Although ordered to disband (ronin were not allowed to travel in bands) Asano's retainers reassembled on December 14, 1702, under the leadership of Oishi Kuranosuke, Asano's former captain. They attacked Kira's residence and killed him to avenge the insult done to their master. 

18th century woodblock print of Chushingura

The 47 ronin marched to Sengakuji (Sengaku Temple) in Edo and presented Kira's head to Asano's grave. Immediately thereafter, they turned themselves in to the shogun to face justice.

On February 4, 1703, the 47 samurai were sentenced to commit seppuku--and did so en masse. Afterward, they were buried at Sengakuji, within meters of the lord whose honor they redeemed.

The gate to Sengakuji, as seen from the yard.

Today, Sengakuji (and its graveyard) remain a major site of pilgrimage for Japanese people (and some Westerners, present company included) who go to show respect for the 47 ronin and, often, to burn incense on their graves.

The temple itself is small, and lies in the heart of a modern Tokyo neighborhood. Unless you know what you're looking at, you could easily walk right by.

Front entrance to Sengakuji, from the road.

Inside, however, the buildings and courtyard seem frozen in time, a fitting testament to the samurai age and to the honorable men who rest there.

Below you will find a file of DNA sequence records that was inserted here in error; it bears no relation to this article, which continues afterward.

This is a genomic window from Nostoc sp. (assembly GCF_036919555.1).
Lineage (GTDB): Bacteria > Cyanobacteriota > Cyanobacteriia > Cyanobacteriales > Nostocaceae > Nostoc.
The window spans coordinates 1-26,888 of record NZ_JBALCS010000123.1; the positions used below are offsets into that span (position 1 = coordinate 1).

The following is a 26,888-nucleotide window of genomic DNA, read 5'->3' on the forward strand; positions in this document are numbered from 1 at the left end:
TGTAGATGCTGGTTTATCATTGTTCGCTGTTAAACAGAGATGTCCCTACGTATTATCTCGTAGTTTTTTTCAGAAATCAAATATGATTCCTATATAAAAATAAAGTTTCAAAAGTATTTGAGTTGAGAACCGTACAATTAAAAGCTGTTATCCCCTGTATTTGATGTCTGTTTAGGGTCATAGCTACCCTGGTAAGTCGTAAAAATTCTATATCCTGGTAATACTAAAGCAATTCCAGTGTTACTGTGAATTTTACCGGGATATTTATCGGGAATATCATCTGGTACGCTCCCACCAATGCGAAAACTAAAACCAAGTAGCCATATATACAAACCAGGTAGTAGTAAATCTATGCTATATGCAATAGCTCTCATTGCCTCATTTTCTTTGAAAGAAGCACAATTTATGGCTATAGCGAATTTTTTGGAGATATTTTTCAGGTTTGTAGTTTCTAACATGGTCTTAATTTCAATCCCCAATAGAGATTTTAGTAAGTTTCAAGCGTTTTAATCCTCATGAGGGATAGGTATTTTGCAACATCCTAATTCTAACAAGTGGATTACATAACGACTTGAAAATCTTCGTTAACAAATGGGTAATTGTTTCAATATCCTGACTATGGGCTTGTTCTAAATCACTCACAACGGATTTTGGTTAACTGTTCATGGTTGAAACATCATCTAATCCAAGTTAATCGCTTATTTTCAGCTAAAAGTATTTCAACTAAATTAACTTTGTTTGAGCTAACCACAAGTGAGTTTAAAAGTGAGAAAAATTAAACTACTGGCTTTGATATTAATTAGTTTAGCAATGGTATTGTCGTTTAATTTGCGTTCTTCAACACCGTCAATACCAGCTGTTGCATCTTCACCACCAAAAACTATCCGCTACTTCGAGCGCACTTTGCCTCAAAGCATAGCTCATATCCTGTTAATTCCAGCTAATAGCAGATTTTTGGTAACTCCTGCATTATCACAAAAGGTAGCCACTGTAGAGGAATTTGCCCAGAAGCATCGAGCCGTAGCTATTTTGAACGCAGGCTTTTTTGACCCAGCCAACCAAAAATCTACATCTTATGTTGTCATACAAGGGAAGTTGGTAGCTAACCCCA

It rained the day we visited. Somehow, this seemed fitting.

I did not photograph the graves, from respect for the dead and for the living mourners who were there and leaving incense during my visit. Also, this was one of the only places in Japan that actually brought this crusty curmudgeon to actual tears. Chushingura was one of my first exposures to the historical samurai culture, and I feel a great respect for the noble men who held the honor of their lord in such regard.

Greater love hath no man than this: that he lay down his life for his friend.

Oishi Kuranosuke, man of honor.

Rest in peace, men of Ako. You served your master, your country, and history well.


Saturday, June 27, 2015

Greece's Fate


My head is spinning. I mean as in The Exorcist big time head spinning.


Anxiety over what will happen to their country is front and center on every Greek’s mind.  It’s been that way for quite some time, though only reluctantly verbalized.  A sense of fait accompli, nationalism, denial, or some other coping device may have contributed to hesitancy at expressing such thoughts to outsiders, but that’s no longer the case; many now openly share their doubts, concerns, and fears. 

Just this week The New York Times published a photo essay with quotes from residents of Hydra, an island close by Athens.  I found it sad, but accurate.  Few see a happy ending anytime soon, only a choice between bad and worse. 

As I said, sad.

I saw a quote in another NY Times article a few days back attributed to the head of a European think tank commenting on the EU’s attitude toward Greece:  “‘If it were not for the geopolitical context,’ Mr. Lafond said, ‘they would have let them leave long ago.’”

Sadly, I think he’s right.  And in that rests what is emerging as the most likely scenario for Greece.